Salvadorans vote Sunday in a presidential election that may give former leftist rebels a second chance at government — or return national leadership to the right-wing party that ruled the country for two decades. Opinion surveys have shown an extremely tight race, especially with the entrance of a new third party run by a former conservative president with family members tied to notorious corruption cases. More than 20 years after the end of a civil war in which more than 75,000 people were killed, choices remain stark in El Salvador. When the left won the presidency in 2009 for the first time in modern Salvadoran history, there were high expectations about change and progressive policies after a generation of conservative rule. But many Salvadorans now express disappointment in a country where international drug trafficking has made great inroads, gangs control entire neighborhoods, and economic growth has plummeted.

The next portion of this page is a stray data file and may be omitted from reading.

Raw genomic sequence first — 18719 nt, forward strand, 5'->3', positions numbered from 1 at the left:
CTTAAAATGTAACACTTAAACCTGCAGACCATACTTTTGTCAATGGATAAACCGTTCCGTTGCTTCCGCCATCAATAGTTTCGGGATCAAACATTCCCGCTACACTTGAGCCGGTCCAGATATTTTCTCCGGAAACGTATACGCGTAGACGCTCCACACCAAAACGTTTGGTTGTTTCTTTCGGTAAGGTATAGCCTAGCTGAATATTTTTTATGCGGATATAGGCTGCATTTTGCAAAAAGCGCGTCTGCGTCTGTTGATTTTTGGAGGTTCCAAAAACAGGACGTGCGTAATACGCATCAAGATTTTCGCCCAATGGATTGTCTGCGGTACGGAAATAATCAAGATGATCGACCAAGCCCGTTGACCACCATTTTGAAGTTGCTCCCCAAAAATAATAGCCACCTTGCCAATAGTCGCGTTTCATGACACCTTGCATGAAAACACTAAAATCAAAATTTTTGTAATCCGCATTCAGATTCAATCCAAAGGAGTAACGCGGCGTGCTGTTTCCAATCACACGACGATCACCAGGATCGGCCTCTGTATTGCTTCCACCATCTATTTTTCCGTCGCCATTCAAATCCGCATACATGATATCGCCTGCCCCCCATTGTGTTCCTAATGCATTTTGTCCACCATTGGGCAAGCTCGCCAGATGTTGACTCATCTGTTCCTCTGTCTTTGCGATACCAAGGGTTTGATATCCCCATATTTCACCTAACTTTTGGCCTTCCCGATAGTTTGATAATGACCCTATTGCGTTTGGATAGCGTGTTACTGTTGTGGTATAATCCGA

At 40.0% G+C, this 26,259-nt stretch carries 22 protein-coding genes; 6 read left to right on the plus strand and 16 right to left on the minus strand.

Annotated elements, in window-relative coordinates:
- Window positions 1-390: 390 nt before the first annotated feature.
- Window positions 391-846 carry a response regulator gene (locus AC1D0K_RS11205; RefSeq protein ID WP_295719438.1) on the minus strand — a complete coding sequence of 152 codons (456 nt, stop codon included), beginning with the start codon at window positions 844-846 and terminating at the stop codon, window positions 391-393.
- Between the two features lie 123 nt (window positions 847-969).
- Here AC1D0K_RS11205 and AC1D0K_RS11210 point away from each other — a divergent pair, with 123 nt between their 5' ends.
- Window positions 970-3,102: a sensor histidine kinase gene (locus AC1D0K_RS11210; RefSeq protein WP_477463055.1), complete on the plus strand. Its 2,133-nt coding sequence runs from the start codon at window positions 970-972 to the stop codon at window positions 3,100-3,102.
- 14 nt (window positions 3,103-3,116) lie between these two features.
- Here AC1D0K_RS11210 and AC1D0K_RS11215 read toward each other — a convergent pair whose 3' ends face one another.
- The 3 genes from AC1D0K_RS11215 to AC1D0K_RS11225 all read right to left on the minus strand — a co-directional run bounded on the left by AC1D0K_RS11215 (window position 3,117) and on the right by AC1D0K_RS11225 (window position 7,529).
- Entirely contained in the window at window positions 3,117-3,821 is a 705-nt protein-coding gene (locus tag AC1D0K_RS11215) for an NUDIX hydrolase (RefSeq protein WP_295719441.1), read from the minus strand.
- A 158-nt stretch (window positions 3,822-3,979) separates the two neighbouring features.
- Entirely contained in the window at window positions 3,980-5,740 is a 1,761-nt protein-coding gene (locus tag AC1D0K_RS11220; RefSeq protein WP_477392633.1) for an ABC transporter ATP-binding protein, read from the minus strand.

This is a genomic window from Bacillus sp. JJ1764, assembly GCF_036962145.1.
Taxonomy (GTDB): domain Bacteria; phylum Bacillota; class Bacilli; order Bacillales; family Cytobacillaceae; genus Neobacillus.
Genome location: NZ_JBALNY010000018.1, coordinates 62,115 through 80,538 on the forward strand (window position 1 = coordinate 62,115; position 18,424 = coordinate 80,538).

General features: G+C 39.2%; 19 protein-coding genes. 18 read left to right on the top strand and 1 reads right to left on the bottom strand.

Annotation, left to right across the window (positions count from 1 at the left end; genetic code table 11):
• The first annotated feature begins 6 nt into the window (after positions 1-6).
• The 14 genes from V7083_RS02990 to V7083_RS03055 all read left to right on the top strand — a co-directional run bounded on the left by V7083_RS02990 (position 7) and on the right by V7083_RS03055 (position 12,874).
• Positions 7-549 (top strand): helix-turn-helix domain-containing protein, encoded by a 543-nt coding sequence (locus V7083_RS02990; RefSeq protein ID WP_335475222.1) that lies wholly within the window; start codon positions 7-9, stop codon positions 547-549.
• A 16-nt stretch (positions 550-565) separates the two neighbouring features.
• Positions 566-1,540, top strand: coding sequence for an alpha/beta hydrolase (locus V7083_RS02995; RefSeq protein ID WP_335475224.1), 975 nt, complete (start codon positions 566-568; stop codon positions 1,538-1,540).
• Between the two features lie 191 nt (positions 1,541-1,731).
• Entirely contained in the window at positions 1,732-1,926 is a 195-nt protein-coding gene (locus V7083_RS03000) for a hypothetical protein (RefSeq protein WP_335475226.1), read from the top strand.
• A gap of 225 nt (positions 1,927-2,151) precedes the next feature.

Salvador Sanchez Ceren, vice president and candidate for the Farabundo Marti National Liberation Front, or FMLN, the guerrilla group that became a political party after the war, appears to have a slight lead going into Sunday’s vote.
Close behind is Norman Quijano, a popular former mayor of San Salvador, the capital, who represents the once-dominant Arena party.
Both are polling at about 30 percent, according to most surveys. A candidate must receive more than 50 percent of the vote to avoid a runoff.